Reactor Station Alpha
Sideshow Collectibles sixth scale display environment

Reactor Station Alpha sixth scale diorama by Sideshow Collecctibles

For those of us with the art skills of blind gorilla with Parkinsons, building our own sixth scale dioramas can be a bit of a daunting task. Even when you can do the work and do it well, it's still a matter of finding the time in the average hectic life.

There's no doubt that they add a tremendous appeal to any display though. You can really display figures right when you add in a the perfect environment pieces, and there's a large custom market out there for just such items.

Sideshow has dabbled in this area over the years. With their military line, they produced cannons, rock walls, and other items that could be used with the sixth scale figures. In their horror lines, there's been some basic bases, as well as the very cool furnace environment for Freddy Kruger.

So there's no big surprise that they've made a bigger push lately into this arena. For both the Star Wars line and the Indiana Jones line, they've included large diorama pieces as exclusive extras with some figures, or in some cases (like Han Solo in carbonite), made them their own stand alone product. We've seen them add to this in the G.I. Joe line with the Recon at Waypoint set and the Cobra throne as well.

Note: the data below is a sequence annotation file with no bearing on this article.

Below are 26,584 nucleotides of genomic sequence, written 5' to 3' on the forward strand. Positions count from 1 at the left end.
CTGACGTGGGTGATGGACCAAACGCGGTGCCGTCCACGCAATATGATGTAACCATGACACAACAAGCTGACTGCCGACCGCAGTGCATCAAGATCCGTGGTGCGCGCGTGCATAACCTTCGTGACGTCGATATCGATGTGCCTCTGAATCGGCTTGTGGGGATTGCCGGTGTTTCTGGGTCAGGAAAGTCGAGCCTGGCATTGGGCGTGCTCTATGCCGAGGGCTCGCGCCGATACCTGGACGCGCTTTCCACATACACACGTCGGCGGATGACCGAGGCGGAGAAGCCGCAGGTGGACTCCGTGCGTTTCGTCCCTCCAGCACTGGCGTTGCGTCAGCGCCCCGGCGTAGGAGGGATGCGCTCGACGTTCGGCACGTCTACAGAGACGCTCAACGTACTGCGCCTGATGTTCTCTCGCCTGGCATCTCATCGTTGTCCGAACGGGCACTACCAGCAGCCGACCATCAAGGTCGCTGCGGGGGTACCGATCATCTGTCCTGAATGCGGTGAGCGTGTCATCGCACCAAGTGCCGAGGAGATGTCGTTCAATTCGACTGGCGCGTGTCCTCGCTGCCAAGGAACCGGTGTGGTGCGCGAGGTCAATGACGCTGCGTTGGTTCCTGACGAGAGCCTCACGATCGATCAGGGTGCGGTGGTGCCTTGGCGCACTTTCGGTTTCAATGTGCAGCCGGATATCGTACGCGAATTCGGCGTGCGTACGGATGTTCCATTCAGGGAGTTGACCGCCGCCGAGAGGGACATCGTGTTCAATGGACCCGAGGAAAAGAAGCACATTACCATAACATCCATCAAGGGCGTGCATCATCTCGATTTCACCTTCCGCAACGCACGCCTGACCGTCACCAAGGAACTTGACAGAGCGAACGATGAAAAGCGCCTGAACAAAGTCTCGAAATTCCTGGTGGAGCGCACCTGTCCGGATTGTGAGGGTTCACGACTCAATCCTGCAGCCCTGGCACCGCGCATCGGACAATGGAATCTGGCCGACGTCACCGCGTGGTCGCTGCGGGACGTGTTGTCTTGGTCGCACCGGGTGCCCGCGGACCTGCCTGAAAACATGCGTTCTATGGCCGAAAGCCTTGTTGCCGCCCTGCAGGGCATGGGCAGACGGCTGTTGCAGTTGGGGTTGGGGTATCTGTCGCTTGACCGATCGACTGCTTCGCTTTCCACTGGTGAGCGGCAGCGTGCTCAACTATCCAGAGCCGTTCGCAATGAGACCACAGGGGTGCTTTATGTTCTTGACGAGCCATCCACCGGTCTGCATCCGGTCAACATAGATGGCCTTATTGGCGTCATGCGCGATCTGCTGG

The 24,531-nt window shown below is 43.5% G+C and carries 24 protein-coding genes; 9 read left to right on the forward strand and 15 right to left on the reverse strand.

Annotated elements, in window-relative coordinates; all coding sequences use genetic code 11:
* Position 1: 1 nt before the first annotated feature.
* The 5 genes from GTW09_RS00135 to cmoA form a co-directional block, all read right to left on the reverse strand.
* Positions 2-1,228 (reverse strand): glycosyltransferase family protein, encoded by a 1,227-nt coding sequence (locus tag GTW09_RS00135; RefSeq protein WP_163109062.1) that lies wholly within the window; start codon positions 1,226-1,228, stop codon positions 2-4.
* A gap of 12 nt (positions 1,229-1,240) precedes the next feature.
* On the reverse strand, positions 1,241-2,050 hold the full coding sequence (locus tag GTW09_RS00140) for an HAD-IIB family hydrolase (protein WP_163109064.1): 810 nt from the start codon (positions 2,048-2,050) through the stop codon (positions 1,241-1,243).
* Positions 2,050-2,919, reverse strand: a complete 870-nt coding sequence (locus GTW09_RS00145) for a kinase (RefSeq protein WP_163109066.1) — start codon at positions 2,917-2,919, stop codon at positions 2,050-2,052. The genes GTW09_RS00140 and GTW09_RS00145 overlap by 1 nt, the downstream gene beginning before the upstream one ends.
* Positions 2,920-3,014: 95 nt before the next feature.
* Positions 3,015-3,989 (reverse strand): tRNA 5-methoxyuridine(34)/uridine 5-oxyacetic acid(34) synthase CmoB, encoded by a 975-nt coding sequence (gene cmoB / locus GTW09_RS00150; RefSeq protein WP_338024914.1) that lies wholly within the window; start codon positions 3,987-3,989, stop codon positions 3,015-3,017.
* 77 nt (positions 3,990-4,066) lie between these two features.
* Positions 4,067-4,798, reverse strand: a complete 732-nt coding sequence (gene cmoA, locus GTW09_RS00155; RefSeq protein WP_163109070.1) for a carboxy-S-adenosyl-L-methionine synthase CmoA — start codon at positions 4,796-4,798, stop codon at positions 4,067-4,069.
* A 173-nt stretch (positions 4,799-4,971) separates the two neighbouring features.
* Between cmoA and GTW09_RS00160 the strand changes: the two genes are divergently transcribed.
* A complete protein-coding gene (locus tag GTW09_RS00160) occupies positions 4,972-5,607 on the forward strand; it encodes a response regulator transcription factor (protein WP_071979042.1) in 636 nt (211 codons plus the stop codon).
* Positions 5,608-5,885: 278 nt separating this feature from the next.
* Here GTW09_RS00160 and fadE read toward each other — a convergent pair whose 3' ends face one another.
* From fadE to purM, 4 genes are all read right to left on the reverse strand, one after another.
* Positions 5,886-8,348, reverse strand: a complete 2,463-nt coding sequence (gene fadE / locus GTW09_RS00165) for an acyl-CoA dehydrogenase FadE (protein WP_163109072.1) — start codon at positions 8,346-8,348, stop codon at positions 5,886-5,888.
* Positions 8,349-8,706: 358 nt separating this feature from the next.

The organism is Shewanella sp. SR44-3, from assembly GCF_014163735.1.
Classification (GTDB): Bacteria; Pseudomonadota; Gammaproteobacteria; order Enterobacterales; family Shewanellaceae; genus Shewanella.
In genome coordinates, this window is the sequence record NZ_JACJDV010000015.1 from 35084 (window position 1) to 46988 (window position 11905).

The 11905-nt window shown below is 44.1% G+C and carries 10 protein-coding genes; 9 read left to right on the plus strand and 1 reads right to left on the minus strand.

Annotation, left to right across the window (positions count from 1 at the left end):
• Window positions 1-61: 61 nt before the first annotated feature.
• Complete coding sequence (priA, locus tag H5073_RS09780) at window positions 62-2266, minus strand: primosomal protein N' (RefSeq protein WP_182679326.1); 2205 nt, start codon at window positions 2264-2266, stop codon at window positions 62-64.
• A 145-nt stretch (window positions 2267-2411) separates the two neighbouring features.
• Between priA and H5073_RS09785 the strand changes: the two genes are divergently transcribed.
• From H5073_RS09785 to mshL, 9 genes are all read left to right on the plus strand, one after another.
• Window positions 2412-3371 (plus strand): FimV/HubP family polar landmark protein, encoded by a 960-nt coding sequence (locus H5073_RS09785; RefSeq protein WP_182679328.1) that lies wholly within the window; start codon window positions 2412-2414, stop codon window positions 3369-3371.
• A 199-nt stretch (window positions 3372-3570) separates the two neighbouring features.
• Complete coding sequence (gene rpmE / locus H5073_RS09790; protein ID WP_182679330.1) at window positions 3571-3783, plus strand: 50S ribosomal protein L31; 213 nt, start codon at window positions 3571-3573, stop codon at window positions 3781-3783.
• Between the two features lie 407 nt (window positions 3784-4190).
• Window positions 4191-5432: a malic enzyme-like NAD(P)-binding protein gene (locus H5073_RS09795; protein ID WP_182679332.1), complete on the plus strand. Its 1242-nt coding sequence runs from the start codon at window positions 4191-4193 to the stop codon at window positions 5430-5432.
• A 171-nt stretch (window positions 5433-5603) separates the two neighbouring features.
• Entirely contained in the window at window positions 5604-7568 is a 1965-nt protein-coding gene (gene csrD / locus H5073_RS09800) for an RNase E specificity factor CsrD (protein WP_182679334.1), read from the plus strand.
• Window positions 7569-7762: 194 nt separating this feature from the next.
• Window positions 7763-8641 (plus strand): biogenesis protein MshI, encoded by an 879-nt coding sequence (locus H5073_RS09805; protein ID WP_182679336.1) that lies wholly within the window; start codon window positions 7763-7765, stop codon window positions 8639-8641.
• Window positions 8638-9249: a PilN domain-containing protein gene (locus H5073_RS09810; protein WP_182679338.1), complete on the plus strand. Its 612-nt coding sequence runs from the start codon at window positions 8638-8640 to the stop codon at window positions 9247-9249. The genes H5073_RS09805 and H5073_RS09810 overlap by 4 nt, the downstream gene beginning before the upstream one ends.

Now they are taking the next step, producing more generic environment pieces that can be used with multiple themes. The first release is the Reactor Station Alpha, clearly designed for sci-fi type lines, and especially Star Wars. However, you could use it with G.I. Joe, or even Terminator in the right situation.
Reactor Station Alpha sixth scale diorama by Sideshow Collecctibles
Reactor Station Alpha sixth scale diorama by Sideshow Collecctibles
Reactor Station Alpha sixth scale diorama by Sideshow Collecctibles
Reactor Station Alpha sixth scale diorama by Sideshow Collecctibles
Reactor Station Alpha sixth scale diorama by Sideshow Collecctibles
Reactor Station Alpha sixth scale diorama by Sideshow Collecctibles

They have two more already in production - the Shrine of Dagon and the Temple of Anubis. Both of these have lots of potential for Indiana Jones, but they also work well with various horror lines.

Each of these runs $90 through Sideshow, but various retailers will have them a bit cheaper. None of them are being produced in a very large quantity, and are actually limited in a true sense, not just in a marketing sense. Only 500 of the Reactor Station Alpha are being produced and the numbers for the other two are even lower - 450 for the Temple and 350 for the Shrine.

Packaging - ***
The diorama comes in a brown box with some sticker labels showing the environment and adding some text. It's fairly basic for a Sideshow item, but it does the job of keeping things safe.

The box is much smaller than you might be expecting though, closer in size to a Stormtrooper box. Since the environment is really just four pieces - the flat base, the two small handrails, and the fairly small reactor top - it all fits pretty easily in a confined space.

Sculpting - ***1/2